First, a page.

Diversity, equity and inclusion.
If you work in learning and development (L&D), human resources, or a related field, you’ve heard these terms before and, odds are, you have some idea of what they mean. But just so that we are all on the same page, I’ll use the following, heavily borrowed, definitions:
- Diversity includes all the ways people differ from each other. Though the term is often limited to race, ethnicity and gender, it includes age, nationality, religion, disability, sexual orientation, socioeconomic status, education level, marital status, language and physical appearance. Diversity also includes differences in ideas, perspectives and values.
- Equity concerns fair treatment, access and opportunity for all people. It involves providing recognition, promotion and compensation that is consistent with individuals’ work and qualifications. No one should be provided special treatment or privileges based on anything but performance.
- Inclusion concerns creating work environments where everyone feels welcomed, respected, supported and valued. Inclusive environments embrace diversity.
There are at least three reasons organizations should care about diversity, equity and inclusion. The first is moral; basic standards of human decency tell us that all people are of value and have something to contribute to society. Moreover, all people, regardless of background, deserve to be treated fairly, sharing equally in the benefits and burdens of society.
The second reason is legal. Title VII of the Civil Rights Act of 1964 prohibits employment discrimination based on race, color, religion, sex and national origin. The act also established the Equal Employment Opportunity Commission (EEOC), which expanded Title VII to include discrimination based on age and disability. Ultimately, organizations in violation of the laws are subject to legal ramifications, including fines.
The third reason to care about diversity, equity and inclusion is to do better business. Solving problems like growing market share, understanding clients for different markets and ensuring your advertising isn’t off-putting to certain groups is easier and more efficient when employees come from diverse backgrounds.
The good news is that many organizations today understand the importance of diversity, equity and inclusion. In 2005, fewer than 20% of the Fortune 500 had officers or programs for diversity and inclusion (D&I), and in 2016, that number was closer to 60% and poised to climb even higher. Still, many organizations still struggle to improve their diversity and inclusion. Personality assessments can help.
Making Personnel Decisions
There are a number of valid ways organizations hire or promote employees. Obvious options include asking for referrals, looking at resumes and conducting interviews. All these methods, to various degrees, are valid predictors of workplace performance. Unfortunately, they are also heavily subject to bias.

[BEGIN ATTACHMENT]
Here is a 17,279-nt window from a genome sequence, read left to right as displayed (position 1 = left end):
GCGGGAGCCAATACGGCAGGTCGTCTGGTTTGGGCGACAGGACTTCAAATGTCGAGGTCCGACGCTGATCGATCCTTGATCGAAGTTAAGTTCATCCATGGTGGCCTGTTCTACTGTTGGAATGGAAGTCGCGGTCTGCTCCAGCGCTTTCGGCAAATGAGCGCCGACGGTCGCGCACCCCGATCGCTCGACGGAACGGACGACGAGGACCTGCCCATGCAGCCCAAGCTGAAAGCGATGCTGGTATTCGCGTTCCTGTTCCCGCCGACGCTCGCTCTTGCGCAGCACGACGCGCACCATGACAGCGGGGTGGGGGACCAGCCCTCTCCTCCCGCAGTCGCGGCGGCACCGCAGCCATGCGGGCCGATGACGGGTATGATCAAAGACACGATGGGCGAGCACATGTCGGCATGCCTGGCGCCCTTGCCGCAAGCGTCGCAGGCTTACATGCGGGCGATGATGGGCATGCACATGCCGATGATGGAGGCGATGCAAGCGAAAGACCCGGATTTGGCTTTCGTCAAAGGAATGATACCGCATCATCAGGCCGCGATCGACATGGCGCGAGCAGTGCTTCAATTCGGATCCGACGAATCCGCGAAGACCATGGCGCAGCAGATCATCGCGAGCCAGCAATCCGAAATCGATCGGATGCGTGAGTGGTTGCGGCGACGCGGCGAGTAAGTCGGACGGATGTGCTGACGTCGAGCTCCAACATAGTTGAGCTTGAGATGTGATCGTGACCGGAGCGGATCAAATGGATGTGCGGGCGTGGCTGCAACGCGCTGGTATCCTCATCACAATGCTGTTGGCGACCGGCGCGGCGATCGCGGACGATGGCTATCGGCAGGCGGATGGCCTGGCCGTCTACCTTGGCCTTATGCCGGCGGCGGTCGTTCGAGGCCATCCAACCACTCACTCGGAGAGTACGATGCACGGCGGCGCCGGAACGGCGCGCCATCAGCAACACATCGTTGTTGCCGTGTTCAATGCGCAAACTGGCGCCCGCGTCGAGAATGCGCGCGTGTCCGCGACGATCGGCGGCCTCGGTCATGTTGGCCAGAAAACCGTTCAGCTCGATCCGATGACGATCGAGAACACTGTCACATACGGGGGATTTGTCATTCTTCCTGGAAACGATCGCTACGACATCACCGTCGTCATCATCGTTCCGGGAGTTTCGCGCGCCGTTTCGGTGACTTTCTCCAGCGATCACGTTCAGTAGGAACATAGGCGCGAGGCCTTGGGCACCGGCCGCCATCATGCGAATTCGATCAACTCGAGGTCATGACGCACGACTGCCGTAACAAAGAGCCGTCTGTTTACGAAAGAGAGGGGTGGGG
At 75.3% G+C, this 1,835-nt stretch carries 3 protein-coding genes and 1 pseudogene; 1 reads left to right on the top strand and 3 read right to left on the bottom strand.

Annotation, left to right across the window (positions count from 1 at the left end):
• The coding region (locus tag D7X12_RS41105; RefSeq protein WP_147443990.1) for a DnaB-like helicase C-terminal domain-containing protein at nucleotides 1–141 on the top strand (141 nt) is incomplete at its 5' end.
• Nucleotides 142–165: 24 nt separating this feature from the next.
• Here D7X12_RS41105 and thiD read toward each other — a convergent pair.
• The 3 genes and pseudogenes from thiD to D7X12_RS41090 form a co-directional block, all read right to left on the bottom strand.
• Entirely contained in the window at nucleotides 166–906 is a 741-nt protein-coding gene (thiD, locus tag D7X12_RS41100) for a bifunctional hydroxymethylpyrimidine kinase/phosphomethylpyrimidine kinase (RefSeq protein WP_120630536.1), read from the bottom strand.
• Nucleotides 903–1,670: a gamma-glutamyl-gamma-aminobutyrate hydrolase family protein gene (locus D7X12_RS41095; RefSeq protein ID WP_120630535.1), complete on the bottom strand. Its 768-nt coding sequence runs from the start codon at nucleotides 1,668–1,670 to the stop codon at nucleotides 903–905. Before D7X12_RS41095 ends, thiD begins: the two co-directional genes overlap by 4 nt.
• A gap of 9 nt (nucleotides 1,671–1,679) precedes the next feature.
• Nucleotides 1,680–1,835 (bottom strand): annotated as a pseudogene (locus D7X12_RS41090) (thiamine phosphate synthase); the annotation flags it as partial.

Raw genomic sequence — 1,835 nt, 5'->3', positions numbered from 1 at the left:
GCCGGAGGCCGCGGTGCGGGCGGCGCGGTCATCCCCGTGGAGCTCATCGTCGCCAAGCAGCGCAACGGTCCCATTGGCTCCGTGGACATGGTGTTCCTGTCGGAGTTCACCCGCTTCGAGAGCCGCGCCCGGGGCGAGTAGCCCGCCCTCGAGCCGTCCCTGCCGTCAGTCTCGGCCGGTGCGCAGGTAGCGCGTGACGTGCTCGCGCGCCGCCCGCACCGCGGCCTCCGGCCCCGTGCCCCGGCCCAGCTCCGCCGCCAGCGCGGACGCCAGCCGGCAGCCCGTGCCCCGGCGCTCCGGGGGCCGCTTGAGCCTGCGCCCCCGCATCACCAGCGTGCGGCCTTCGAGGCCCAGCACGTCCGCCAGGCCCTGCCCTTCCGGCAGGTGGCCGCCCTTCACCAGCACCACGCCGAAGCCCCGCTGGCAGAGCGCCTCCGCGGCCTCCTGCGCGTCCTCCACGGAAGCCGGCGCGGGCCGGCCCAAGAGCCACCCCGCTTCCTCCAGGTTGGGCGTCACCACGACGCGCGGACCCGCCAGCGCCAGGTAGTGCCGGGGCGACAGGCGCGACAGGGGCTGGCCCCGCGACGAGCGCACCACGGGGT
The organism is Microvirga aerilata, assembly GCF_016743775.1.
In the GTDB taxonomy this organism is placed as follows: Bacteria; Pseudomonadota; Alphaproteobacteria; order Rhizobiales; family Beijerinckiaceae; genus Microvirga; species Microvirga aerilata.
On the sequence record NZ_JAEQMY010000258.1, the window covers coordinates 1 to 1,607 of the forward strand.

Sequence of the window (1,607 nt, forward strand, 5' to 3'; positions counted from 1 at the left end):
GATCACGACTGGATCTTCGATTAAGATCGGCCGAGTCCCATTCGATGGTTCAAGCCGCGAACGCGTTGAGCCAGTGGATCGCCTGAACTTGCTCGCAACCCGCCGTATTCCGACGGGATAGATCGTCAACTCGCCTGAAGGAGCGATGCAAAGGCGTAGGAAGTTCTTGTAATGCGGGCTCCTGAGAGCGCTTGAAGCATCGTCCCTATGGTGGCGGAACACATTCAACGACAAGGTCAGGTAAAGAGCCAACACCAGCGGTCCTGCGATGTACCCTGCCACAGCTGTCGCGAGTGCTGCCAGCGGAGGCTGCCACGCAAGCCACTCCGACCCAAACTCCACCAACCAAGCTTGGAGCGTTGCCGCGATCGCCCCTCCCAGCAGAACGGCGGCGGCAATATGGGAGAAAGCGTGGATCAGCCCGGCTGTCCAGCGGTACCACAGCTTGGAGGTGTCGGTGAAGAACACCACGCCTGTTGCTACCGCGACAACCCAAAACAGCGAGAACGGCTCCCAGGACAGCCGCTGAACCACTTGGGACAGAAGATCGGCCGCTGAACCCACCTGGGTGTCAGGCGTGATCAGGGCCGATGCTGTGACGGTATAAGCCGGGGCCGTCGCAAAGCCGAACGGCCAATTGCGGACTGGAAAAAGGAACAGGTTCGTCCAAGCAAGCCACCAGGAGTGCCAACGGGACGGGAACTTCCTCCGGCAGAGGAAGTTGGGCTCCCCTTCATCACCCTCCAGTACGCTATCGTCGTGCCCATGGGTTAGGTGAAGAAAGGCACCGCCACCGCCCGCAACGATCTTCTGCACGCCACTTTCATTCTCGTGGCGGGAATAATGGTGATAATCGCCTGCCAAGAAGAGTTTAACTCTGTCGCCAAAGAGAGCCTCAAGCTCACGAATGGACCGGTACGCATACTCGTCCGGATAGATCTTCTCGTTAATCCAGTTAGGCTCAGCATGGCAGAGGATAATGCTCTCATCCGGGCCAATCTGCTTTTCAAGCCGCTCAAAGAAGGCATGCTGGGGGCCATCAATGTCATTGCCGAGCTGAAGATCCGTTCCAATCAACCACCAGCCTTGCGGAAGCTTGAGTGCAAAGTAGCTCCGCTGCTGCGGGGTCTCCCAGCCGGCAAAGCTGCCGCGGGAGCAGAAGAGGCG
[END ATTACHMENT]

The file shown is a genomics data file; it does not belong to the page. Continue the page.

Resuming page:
Referrals practically guarantee that you will reduce diversity, because people tend to only refer people with whom they are familiar, and we tend to be most familiar with people who are similar to us. While resumes may appear unbiased, they frequently include opportunities for implicit bias to occur. For example, some names may reflect ethnicity, and even educational experiences may be a better reflection of parental socioeconomic status than ability to perform on the job. And, of course, interviews are full of opportunities for bias to creep in.
On the other hand, if you hire or promote people on a completely random basis, it is guaranteed that you will not be making biased decisions — and that you will not be making the most effective decisions in terms of your organization’s long-term performance.
There is one more alternative — one way that you can improve both long-term performance and your organization’s diversity, equity and inclusion: scientifically validated personality assessments. While some popular assessments are just another way of grouping people, scientifically validated assessments — the type that are based on the Big Five model of personality, for instance — embrace the full complexity that is an individual person.
Decades of research on personality assessment show effectively no differences in scores due to race, gender, ethnicity, nationality, language, physical appearance, education level or disability. (There are age differences, but they reflect maturity, not bias against older adults.) With these scientifically validated personality assessments, employees aren’t just another type of person — they’re a whole person.
With personality assessments, you don’t just gain diversity, equity and inclusion; you also gain a track record of predicting workplace performance. In other words, yes — you can have your cake and eat it, too.
If all personnel decisions were made using scientifically validated personality assessments, unfair discrimination in the workplace would cease to exist. Personality assessments lead to improved productivity and engagement, as well as D&I. If you are serious about improving diversity, equity and inclusion in your organization, using scientifically validated personality assessments is an easy way to do that.